Family's tribute to bright student

By Danielle NuttallA COUPLE told last night of their devastation at the loss of their bright 20-year-old son who died suddenly after suspected diabetes complications.

By Danielle Nuttall

A COUPLE told last night of their devastation at the loss of their bright 20-year-old son who died suddenly after suspected diabetes complications.

Daniel Thrower had been studying for his final exams in an economics, finance and banking degree at Portsmouth University when he was discovered unconscious by his flatmates.

Paramedics were called but the student was pronounced dead. It is believed Daniel, who had been diagnosed with Type One diabetes at the age of 13, had developed complications related to the disease.


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Diabetes Type One means the body is unable to produce any insulin and is treated by regular insulin injections and diet.

Last night Daniel's heartbroken parents, Melvin, 59, and Jacqueline, 49, of Broomhill Road, Ipswich, spoke of their sadness at the death of their happy-go-lucky son who was predicted to gain a 2:1 degree and had a bright future.

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“He only had six weeks left at university, that's the hardest bit. He was into his finals,” said Mrs Thrower, who last saw her son during the Easter break.

“He was the first one in my family who had been to university. The hardest thing yesterday was cleaning out his flat. He was always laughing and smiling. He was never a solemn boy. He was always playing jokes.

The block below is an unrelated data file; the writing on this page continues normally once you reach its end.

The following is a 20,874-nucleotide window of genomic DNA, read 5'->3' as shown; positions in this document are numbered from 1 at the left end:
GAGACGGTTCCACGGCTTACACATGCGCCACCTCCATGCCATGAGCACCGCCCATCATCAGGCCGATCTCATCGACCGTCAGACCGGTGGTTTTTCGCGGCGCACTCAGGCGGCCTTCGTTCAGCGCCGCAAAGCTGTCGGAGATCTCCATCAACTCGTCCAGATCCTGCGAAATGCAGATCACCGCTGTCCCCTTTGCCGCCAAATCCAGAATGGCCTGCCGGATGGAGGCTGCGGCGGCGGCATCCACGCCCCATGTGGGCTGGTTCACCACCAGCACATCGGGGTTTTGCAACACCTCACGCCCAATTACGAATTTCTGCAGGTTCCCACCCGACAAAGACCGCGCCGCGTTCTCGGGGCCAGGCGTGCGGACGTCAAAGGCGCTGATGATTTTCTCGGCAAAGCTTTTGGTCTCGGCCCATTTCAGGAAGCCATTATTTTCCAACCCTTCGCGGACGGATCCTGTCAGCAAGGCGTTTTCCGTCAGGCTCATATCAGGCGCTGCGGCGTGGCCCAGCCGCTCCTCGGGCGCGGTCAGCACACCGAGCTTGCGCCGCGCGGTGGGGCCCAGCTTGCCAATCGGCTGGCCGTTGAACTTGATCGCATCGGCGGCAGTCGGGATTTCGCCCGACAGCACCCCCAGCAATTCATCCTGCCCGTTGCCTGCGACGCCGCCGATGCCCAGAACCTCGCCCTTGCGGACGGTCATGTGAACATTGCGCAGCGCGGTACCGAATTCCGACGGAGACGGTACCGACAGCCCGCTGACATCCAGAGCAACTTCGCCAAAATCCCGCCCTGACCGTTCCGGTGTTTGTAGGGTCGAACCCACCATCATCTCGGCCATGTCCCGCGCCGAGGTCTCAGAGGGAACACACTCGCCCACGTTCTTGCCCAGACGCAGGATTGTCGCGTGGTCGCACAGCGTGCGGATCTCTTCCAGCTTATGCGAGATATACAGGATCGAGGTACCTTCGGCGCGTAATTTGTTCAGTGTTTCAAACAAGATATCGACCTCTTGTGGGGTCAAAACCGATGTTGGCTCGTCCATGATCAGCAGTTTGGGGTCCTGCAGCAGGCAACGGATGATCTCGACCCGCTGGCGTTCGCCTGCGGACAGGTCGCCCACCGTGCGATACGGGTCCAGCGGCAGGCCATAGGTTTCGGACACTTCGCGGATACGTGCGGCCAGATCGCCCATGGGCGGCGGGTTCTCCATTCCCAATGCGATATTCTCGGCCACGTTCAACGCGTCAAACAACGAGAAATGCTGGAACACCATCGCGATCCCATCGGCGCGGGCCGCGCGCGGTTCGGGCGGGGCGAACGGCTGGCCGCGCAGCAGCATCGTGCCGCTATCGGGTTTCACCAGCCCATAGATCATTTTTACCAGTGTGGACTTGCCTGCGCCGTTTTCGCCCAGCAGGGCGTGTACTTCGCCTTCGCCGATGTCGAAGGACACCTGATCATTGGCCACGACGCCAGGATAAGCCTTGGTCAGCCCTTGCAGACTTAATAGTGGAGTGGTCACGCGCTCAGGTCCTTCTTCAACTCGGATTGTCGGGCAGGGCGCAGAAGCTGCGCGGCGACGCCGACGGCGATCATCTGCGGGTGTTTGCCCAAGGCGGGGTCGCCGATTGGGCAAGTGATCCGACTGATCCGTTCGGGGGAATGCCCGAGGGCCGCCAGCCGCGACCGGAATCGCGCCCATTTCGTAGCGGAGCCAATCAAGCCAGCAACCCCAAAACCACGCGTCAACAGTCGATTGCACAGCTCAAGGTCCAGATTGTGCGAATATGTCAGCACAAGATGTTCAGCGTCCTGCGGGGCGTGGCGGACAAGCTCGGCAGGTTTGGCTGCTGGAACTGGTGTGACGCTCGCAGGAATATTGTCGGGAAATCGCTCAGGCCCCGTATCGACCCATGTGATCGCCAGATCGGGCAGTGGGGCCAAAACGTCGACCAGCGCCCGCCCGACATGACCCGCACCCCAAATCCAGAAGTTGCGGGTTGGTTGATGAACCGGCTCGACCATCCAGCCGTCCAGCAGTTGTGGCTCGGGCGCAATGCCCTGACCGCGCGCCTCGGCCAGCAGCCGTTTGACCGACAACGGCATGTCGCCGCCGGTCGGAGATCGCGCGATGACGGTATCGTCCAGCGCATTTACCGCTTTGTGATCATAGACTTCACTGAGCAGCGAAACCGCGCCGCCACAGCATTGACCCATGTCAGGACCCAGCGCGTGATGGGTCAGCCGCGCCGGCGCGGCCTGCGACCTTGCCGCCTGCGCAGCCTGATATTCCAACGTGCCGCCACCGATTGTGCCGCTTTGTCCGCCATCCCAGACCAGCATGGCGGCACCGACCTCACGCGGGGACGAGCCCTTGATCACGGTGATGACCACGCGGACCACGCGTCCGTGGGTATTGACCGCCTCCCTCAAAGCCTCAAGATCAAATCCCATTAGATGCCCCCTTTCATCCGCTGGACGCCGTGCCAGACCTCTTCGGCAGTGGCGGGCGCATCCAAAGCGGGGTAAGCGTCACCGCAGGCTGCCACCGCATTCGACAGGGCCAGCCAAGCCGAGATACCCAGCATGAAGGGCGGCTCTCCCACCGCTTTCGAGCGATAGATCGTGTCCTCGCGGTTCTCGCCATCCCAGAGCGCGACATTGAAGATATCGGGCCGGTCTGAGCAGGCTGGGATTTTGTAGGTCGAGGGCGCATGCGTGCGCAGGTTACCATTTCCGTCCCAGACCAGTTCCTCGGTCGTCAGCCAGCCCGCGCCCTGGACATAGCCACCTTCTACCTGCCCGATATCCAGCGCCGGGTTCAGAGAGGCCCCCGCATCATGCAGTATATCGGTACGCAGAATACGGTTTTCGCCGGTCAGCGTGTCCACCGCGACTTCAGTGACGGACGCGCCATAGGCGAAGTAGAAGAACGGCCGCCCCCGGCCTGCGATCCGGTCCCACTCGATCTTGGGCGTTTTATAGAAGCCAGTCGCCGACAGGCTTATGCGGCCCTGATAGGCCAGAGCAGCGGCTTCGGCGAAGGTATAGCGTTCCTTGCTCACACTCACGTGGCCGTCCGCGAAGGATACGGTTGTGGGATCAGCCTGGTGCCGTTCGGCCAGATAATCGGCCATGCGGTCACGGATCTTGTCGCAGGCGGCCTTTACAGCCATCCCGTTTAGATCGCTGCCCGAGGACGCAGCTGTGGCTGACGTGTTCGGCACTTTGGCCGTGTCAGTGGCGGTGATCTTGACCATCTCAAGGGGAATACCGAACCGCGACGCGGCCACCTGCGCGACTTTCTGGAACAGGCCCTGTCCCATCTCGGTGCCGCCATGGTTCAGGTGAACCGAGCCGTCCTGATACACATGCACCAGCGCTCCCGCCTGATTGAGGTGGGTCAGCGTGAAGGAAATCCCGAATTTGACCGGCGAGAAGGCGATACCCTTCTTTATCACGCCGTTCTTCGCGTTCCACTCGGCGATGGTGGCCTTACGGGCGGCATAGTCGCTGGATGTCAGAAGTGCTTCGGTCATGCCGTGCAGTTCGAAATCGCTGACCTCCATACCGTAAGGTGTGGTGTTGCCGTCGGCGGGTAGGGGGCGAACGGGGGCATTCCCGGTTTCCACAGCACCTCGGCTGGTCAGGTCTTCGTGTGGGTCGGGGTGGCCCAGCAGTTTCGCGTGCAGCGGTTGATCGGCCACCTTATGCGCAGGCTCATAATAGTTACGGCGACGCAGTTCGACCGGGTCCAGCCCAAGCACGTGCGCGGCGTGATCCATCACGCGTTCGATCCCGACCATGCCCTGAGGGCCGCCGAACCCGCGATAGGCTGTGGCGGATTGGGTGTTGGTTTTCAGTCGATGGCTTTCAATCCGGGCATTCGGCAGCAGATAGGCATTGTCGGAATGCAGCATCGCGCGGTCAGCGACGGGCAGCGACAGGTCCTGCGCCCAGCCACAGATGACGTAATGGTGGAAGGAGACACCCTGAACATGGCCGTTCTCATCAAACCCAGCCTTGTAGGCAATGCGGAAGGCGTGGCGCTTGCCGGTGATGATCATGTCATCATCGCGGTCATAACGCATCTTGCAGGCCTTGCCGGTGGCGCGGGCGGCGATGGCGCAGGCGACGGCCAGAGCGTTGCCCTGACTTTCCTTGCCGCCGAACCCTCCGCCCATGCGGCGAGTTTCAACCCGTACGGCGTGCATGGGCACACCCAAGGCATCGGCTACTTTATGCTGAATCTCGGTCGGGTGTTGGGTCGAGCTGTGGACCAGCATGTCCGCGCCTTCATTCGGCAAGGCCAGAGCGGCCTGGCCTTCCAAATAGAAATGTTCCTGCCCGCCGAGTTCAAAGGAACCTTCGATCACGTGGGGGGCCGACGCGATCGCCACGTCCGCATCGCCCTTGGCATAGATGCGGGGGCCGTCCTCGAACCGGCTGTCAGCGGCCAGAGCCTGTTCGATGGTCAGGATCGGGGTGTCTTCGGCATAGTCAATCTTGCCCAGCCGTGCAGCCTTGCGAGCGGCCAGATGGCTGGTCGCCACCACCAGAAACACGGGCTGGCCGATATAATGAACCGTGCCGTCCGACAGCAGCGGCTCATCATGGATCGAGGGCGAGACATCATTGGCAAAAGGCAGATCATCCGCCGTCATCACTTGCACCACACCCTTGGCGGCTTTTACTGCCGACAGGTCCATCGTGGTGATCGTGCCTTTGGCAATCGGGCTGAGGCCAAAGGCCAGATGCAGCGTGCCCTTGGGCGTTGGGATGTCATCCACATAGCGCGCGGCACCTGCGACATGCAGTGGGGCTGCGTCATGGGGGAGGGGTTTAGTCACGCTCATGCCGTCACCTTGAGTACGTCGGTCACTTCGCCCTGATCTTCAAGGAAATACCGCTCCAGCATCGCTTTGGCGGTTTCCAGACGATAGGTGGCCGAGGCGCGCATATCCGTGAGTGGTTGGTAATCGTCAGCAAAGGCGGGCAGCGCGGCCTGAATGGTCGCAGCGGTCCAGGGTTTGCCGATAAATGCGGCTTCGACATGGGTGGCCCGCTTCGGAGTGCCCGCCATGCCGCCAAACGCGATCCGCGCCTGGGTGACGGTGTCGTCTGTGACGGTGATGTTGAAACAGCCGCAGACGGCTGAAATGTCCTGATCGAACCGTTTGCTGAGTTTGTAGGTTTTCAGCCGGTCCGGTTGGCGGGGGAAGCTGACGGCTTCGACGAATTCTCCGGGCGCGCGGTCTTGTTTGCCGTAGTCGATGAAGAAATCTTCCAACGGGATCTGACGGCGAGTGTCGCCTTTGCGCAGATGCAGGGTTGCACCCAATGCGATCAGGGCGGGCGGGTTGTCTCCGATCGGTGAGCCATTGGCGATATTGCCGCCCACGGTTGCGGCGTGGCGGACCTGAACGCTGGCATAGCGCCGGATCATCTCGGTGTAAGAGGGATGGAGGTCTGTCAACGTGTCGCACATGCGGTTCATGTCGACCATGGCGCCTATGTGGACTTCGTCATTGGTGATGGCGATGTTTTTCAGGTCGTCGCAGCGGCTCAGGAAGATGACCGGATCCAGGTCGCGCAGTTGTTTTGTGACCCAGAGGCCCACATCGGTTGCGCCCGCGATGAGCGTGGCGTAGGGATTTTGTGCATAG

“We had a good relationship. He was a boy who even came out shopping with me. He would always show affection in public, not like a normal lad. I was lucky. We will miss him very, very much.”

Daniel, a former pupil of Westbourne High School in Ipswich, who was due to celebrate his 21st birthday in August, was diagnosed with diabetes Type One after his grandmother spotted he had been constantly drinking during a day trip to London.

A common symptom of the disease is an increased thirst and when he was taken to a doctor for a test, he was immediately diagnosed with the condition and sent to hospital.

Mrs Thrower said Daniel, who had been a member of the 24th Ipswich Scout Group since the age of eight, took his condition extremely seriously and made sure he carried out his necessary insulin injections twice a day.

“We do not know 100% what happened and we're still waiting for results. We think he went into a diabetic coma,” she added.

“I had tried to get hold of him and got one of his flatmates to go into his room. They called the ambulance, but he had died.

“He had had what we call the shakes, 'hypos', but had never gone into a coma before.

“I think sometimes he was frustrated with it because he was very independent. He liked his ice-cream - that was the bane of his life because he could not have as much as he wanted.”

Daniel, who worked in Gap during university holidays, was close to his 23-year-old sister Laura and the pair kept in touch by phone most days while he was away.

Mrs Thrower has received dozens of sympathy cards from family, friends and university tutors since his death on April 27.

Daniel's funeral will take place at the West Chapel at the Ipswich Crematorium on Friday and an inquest will take place in due course to establish the exact cause of his death.

His family has asked anyone wanting to donate funds into the research of diabetes to contact Diabetes UK on 0800 371455.

danielle.nuttall@eadt.co.uk

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